Sen. John McCain said Thursday the Senate could not overcome an impasse on debates and voting for controversial amendments to its 2018 defense policy bill, including a measure to eliminate sequestration.

The sequestration amendment, sponsored by Sen. Tom Cotton, R-Ark., is among four amendments the upper chamber was trying to bring to the floor for votes since Wednesday as part of passing the National Defense Authorization Act, but could not reach a consensus to allow it.

The other amendments deal with a prohibition on indefinite detention of terrorist suspects, foreign goods in the defense supply chain, and limitations on medical research funding in the Defense Department.

"It really came down to about four amendments that we could never get agreement to move forward on," said McCain, who is shepherding the bill as the Armed Services Committee chairman.

Senate Majority Leader Mitch McConnell said he intended to file a motion to end debate on the defense bill Thursday afternoon, which could lead to a final vote early next week.

The Senate did agree to add 104 noncontroversial amendments to the NDAA without debate and it appeared more could be added. Those would be passed along with the bill during a final vote.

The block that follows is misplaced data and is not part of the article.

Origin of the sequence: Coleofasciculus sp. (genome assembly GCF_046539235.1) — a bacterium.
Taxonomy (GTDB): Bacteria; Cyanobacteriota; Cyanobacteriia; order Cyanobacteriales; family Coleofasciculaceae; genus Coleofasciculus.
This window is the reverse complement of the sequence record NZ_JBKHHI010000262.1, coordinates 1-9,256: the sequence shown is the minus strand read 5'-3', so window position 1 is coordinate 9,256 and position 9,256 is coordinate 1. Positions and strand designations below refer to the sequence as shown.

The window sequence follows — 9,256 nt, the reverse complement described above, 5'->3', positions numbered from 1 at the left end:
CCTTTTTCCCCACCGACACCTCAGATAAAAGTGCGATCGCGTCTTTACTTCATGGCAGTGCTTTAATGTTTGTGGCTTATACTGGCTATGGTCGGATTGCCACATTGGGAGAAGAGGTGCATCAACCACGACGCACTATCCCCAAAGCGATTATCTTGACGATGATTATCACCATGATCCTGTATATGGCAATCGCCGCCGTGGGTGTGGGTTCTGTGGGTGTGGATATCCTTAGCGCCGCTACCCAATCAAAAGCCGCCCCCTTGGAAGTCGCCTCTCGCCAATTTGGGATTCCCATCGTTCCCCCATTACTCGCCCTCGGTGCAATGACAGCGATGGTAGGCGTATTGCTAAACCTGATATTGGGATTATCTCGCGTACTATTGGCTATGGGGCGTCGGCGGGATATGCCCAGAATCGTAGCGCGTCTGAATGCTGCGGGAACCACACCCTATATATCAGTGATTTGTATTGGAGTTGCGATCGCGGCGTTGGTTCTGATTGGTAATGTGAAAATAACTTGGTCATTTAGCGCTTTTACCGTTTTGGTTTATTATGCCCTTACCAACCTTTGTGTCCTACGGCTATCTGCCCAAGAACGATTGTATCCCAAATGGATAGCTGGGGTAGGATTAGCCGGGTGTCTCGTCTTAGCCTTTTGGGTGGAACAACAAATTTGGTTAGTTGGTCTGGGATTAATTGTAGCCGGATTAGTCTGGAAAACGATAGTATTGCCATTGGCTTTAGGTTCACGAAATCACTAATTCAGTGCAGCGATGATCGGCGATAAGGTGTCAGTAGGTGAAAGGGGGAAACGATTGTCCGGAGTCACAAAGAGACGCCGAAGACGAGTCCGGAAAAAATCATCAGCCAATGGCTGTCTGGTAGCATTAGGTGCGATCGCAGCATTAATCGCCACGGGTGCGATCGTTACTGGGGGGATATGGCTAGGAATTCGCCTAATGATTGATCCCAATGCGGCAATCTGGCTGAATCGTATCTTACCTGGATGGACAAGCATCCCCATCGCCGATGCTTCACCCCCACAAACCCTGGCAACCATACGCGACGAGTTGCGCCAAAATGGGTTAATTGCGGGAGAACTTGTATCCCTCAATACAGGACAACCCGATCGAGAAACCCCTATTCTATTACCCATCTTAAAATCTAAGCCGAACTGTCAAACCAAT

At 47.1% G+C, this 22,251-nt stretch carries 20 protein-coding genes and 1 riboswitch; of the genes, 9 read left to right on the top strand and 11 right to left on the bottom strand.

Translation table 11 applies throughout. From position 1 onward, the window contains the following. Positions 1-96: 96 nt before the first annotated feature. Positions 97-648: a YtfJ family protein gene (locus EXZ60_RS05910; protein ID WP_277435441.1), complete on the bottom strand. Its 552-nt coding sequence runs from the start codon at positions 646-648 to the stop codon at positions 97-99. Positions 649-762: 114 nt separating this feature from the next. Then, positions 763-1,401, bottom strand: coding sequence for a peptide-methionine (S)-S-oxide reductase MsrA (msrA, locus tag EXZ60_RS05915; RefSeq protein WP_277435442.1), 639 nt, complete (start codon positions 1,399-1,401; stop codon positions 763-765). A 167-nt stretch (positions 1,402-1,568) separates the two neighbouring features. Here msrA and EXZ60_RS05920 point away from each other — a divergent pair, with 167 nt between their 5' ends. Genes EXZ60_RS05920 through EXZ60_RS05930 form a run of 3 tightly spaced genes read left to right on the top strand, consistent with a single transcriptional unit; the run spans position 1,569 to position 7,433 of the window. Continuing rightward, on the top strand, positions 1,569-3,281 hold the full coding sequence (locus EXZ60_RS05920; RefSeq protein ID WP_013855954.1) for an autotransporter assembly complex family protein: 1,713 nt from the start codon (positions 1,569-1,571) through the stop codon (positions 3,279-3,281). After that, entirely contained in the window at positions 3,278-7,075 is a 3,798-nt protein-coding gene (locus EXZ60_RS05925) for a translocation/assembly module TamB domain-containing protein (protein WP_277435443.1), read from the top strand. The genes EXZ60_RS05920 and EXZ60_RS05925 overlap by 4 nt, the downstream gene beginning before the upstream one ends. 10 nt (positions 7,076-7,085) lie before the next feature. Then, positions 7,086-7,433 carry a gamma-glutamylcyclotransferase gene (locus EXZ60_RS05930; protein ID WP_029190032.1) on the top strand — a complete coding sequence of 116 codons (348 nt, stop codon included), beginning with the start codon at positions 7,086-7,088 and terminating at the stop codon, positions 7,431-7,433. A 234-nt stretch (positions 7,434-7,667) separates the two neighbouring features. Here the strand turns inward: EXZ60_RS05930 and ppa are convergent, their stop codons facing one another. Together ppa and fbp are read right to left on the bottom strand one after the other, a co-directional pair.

"We are still continuing to work together to see if there are additional amendments we can include," said Sen. Jack Reed, D-R.I., the ranking member of the Senate Armed Services Committee.

Cotton's sequestration amendment was a key sticking point, according to a congressional aide. It would have removed the legal mechanism that has enforced budget spending caps since 2013, potentially allowing the Congress to move ahead with major hikes in defense for 2018.

McCain wanted a vote on the measure but Democrats opposed consideration on the floor, according to a congressional aide.

Senate Majority Whip John Cornyn said Thursday it was time to remove the sequester because it has hampered the military's ability to plan and contributed to what many believe is a crisis of readiness in the armed services.

"One thing I cannot defend is how we continue to tie our own hands when it comes to funding the United States military," Cornyn said.